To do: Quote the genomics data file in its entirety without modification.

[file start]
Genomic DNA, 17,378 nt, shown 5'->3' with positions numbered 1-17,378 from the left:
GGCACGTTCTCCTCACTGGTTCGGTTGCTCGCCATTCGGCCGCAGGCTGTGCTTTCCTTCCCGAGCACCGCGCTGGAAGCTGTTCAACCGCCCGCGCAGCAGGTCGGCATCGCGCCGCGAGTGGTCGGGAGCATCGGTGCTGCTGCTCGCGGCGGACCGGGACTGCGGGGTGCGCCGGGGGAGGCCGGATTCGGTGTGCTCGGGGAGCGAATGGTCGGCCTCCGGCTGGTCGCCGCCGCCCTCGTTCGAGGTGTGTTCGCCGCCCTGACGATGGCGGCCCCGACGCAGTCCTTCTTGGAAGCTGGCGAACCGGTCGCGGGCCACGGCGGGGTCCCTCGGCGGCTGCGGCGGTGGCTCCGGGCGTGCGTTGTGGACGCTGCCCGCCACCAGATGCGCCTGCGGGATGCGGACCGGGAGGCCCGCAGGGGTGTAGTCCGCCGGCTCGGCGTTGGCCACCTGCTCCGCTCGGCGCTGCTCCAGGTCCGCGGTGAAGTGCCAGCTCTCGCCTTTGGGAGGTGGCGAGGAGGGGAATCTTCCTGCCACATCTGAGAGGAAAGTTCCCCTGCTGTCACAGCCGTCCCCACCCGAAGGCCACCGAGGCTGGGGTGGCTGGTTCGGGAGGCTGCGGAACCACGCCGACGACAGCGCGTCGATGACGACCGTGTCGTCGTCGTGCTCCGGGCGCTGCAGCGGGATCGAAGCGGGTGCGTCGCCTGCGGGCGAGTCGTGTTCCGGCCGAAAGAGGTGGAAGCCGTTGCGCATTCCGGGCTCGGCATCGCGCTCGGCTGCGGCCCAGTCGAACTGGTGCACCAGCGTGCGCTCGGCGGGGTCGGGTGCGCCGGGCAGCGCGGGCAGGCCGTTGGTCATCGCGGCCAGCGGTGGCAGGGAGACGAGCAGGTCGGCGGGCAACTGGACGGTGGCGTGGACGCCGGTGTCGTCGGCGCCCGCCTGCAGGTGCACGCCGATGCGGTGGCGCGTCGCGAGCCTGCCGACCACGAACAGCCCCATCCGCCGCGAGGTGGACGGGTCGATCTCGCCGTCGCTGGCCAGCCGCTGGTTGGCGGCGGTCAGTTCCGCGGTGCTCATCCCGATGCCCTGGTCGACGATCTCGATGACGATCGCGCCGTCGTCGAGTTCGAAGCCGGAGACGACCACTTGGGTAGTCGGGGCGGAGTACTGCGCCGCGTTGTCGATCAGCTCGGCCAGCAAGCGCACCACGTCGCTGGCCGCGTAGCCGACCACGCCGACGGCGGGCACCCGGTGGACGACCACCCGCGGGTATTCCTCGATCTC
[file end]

Genomic DNA, 17,378 nt, shown 5'->3' with positions numbered 1-17,378 from the left:
GGCACGTTCTCCTCACTGGTTCGGTTGCTCGCCATTCGGCCGCAGGCTGTGCTTTCCTTCCCGAGCACCGCGCTGGAAGCTGTTCAACCGCCCGCGCAGCAGGTCGGCATCGCGCCGCGAGTGGTCGGGAGCATCGGTGCTGCTGCTCGCGGCGGACCGGGACTGCGGGGTGCGCCGGGGGAGGCCGGATTCGGTGTGCTCGGGGAGCGAATGGTCGGCCTCCGGCTGGTCGCCGCCGCCCTCGTTCGAGGTGTGTTCGCCGCCCTGACGATGGCGGCCCCGACGCAGTCCTTCTTGGAAGCTGGCGAACCGGTCGCGGGCCACGGCGGGGTCCCTCGGCGGCTGCGGCGGTGGCTCCGGGCGTGCGTTGTGGACGCTGCCCGCCACCAGATGCGCCTGCGGGATGCGGACCGGGAGGCCCGCAGGGGTGTAGTCCGCCGGCTCGGCGTTGGCCACCTGCTCCGCTCGGCGCTGCTCCAGGTCCGCGGTGAAGTGCCAGCTCTCGCCTTTGGGAGGTGGCGAGGAGGGGAATCTTCCTGCCACATCTGAGAGGAAAGTTCCCCTGCTGTCACAGCCGTCCCCACCCGAAGGCCACCGAGGCTGGGGTGGCTGGTTCGGGAGGCTGCGGAACCACGCCGACGACAGCGCGTCGATGACGACCGTGTCGTCGTCGTGCTCCGGGCGCTGCAGCGGGATCGAAGCGGGTGCGTCGCCTGCGGGCGAGTCGTGTTCCGGCCGAAAGAGGTGGAAGCCGTTGCGCATTCCGGGCTCGGCATCGCGCTCGGCTGCGGCCCAGTCGAACTGGTGCACCAGCGTGCGCTCGGCGGGGTCGGGTGCGCCGGGCAGCGCGGGCAGGCCGTTGGTCATCGCGGCCAGCGGTGGCAGGGAGACGAGCAGGTCGGCGGGCAACTGGACGGTGGCGTGGACGCCGGTGTCGTCGGCGCCCGCCTGCAGGTGCACGCCGATGCGGTGGCGCGTCGCGAGCCTGCCGACCACGAACAGCCCCATCCGCCGCGAGGTGGACGGGTCGATCTCGCCGTCGCTGGCCAGCCGCTGGTTGGCGGCGGTCAGTTCCGCGGTGCTCATCCCGATGCCCTGGTCGACGATCTCGATGACGATCGCGCCGTCGTCGAGTTCGAAGCCGGAGACGACCACTTGGGTAGTCGGGGCGGAGTACTGCGCCGCGTTGTCGATCAGCTCGGCCAGCAAGCGCACCACGTCGCTGGCCGCGTAGCCGACCACGCCGACGGCGGGCACCCGGTGGACGACCACCCGCGGGTATTCCTCGATCTC